This month of May has been particularly active regarding our work in Tokelau. As noted above, the UN-CROP delegation led by the UN Resident Coordinator, Dr Simona Marinescu, visited Tokelau forging new areas of partnership under a common framework of ‘Delivering as One’.

The mission was also an opportunity to tailor the projects funded by the UNDP-Global Environment Facility Small Grants Programme to Tokelau’s context.

A Memorandum of Agreement was signed for the Waste to Energy Project that aims to transform the pigsty wastes into biogas for cooking.  

We undertook a final Vulnerability Reduction Assessment as well for the Keyhole Gardens Project. It appeared that 90 youth managed keyhole gardens in 30 households of Tokelau, creating a self-sustainable, diverse and controllable source of food for the atolls.

The Terminal Evaluation of the UNDP Tokelau Energy Sector Support (TESS) project was finalized upon the return of the mission. The evaluation concluded that the project was crucial to Tokelau becoming the first nation in the world to source all its electricity needs from solar power.

Finally, consultations with the three Village Councils of Elders to discuss the approval of the UNDP Good Governance Project are scheduled for the end of the month.

Good Governance is a topic of particular importance to Tokelau, given its unique political structure mixing democratic values with traditional practices. The system in place is decentralized and relatively new.

Although the administration of Tokelau is a joint responsibility with New Zealand, the executive and legislative powers are formally delegated to the three Village Councils of Elders as the highest local authority.

The success of the project depends on the understanding by all stakeholders of the unique history and culture of the atolls; hence, the need for thorough consultation at the village level to develop local ownership in the project.

We are currently looking at hiring three national volunteers. The idea is to have a focal point on each of the atolls reporting to the UN and to the Village Councils of Elders.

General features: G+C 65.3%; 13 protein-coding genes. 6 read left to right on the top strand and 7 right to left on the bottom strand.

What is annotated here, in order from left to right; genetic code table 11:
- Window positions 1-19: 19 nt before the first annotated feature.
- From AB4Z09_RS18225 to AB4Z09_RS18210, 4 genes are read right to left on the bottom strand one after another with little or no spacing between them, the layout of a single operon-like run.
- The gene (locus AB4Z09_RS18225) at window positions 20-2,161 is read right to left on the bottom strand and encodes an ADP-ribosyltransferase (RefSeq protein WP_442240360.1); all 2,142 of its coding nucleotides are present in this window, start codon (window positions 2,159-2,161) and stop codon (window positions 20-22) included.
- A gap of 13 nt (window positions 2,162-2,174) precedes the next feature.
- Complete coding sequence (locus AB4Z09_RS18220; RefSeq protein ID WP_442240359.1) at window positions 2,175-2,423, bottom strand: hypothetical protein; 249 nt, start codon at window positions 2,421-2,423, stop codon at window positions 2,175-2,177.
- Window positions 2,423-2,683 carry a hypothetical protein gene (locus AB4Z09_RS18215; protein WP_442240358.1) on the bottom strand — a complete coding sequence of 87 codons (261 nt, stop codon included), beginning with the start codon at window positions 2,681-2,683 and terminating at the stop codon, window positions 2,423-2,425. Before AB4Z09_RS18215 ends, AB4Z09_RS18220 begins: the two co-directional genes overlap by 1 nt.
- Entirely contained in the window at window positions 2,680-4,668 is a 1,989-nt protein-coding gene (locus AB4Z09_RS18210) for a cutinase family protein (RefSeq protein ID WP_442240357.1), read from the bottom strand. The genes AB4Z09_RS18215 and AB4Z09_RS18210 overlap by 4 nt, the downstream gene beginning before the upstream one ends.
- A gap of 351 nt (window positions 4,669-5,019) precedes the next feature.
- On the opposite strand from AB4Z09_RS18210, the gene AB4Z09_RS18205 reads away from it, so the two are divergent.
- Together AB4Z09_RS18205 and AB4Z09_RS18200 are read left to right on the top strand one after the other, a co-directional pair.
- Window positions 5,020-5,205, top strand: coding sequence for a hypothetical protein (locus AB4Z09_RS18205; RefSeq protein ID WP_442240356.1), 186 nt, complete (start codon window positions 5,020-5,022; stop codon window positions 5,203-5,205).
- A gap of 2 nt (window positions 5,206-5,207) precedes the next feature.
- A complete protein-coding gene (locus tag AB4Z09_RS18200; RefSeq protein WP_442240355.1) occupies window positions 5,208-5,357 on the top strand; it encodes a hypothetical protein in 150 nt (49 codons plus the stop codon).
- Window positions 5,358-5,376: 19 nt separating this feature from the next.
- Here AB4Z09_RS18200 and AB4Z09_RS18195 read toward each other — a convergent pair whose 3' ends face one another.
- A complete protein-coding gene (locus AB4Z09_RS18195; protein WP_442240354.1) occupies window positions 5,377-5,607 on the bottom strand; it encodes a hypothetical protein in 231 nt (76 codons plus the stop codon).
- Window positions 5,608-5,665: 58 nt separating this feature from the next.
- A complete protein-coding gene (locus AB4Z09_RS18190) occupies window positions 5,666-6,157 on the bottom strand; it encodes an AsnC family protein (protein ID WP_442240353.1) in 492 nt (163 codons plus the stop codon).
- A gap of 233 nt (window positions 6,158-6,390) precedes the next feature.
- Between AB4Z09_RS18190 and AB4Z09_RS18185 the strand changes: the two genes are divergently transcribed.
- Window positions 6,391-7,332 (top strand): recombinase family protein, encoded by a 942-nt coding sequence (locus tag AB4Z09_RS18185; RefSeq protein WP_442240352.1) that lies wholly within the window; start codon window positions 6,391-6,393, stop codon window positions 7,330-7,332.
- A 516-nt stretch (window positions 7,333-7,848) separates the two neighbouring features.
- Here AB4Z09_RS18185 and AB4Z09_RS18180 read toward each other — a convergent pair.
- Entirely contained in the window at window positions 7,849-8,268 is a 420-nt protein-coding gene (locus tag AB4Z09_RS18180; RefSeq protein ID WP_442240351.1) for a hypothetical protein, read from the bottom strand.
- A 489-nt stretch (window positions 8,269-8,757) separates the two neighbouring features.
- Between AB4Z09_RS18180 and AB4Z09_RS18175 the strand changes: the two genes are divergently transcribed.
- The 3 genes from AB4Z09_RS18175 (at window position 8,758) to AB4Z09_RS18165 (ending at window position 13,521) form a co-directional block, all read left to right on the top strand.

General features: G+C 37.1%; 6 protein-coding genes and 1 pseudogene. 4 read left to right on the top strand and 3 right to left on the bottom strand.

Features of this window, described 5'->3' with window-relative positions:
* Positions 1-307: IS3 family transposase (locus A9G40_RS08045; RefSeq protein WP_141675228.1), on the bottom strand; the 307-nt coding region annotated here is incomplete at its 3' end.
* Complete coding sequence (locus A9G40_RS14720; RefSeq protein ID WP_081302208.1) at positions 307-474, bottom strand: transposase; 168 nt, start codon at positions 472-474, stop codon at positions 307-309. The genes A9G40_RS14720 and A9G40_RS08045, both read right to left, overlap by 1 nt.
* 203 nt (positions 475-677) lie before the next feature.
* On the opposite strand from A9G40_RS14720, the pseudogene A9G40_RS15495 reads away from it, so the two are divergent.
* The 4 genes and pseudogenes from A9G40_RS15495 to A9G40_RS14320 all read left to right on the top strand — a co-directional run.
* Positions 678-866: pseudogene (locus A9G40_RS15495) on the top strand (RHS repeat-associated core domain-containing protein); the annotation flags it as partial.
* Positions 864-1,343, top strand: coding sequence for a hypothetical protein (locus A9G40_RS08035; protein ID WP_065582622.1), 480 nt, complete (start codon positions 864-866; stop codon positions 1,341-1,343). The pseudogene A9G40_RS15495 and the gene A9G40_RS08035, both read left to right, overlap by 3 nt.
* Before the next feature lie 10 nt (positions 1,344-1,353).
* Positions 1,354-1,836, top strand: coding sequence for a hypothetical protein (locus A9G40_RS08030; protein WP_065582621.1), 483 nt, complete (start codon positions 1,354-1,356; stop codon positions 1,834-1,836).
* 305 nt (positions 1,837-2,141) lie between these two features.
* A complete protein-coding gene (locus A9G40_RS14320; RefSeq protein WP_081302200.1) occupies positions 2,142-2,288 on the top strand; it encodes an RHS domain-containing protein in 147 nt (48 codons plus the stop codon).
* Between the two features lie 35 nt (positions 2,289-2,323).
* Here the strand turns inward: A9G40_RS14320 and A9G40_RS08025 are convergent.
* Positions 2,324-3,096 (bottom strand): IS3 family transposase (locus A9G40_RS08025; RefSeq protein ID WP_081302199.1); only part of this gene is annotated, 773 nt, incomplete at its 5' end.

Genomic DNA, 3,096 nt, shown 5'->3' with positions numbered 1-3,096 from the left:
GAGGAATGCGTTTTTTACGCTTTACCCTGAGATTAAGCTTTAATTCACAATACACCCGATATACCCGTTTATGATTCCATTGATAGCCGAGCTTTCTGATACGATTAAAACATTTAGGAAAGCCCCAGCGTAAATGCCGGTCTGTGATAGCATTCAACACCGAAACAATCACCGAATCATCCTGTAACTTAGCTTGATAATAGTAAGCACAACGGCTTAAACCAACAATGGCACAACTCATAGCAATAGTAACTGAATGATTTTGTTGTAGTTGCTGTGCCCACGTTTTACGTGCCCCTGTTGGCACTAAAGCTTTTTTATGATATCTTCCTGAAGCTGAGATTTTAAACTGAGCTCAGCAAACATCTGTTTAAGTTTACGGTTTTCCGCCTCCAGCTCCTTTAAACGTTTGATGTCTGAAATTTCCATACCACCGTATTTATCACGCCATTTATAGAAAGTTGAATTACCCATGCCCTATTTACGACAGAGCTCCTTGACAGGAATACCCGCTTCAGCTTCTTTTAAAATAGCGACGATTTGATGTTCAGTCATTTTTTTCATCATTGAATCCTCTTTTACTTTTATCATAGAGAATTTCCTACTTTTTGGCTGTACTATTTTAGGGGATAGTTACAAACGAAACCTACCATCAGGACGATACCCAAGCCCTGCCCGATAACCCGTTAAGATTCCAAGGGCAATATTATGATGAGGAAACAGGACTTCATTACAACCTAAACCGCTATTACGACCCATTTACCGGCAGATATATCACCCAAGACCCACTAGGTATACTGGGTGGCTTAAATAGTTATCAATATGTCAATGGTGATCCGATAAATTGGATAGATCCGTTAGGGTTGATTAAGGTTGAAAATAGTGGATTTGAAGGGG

I have met with the youth groups and found interest among young people willing to contribute to the development of their own island.  We trust the volunteers can foster the UN presence in Tokelau while developing local human capacity.

Reflecting on my assignment, I can definitely state that I am lucky to have an assignment that allows me to interact on a daily basis with a diverse array of people involved in projects from various fields but committed to improving the lives of the tremendously challenged people of Tokelau.

For a young professional relatively new within the UN system, it has been an unrivalled opportunity to understand the day-to-day realities of UN procedures and development practices.

Acting as a volunteer has helped me to engage on the ground, making myself available for the missions in the archipelago and able to reach out to the Tokelauans in a direct and effective way.

At some point, introducing myself as a volunteer also made me more accessible when representing the UN in Tokelau, especially to the youth community. But what I have valued the most from my UNV assignment are the bonds I have created with the people of Tokelau.

The people of Tokelau live in the most beautifully isolated place I have seen. I have come to understand their vision of the world that does force me to question many of my own assumptions.

It has been personally and professionally rewarding to take part in the transformation of a small but vibrant, innovative and wise nation and stand with these great people in their audacity to defy limitations and uncertainty.

The view in Tokelau during the UN-CROP mission in May 2018. (UNV, 2018)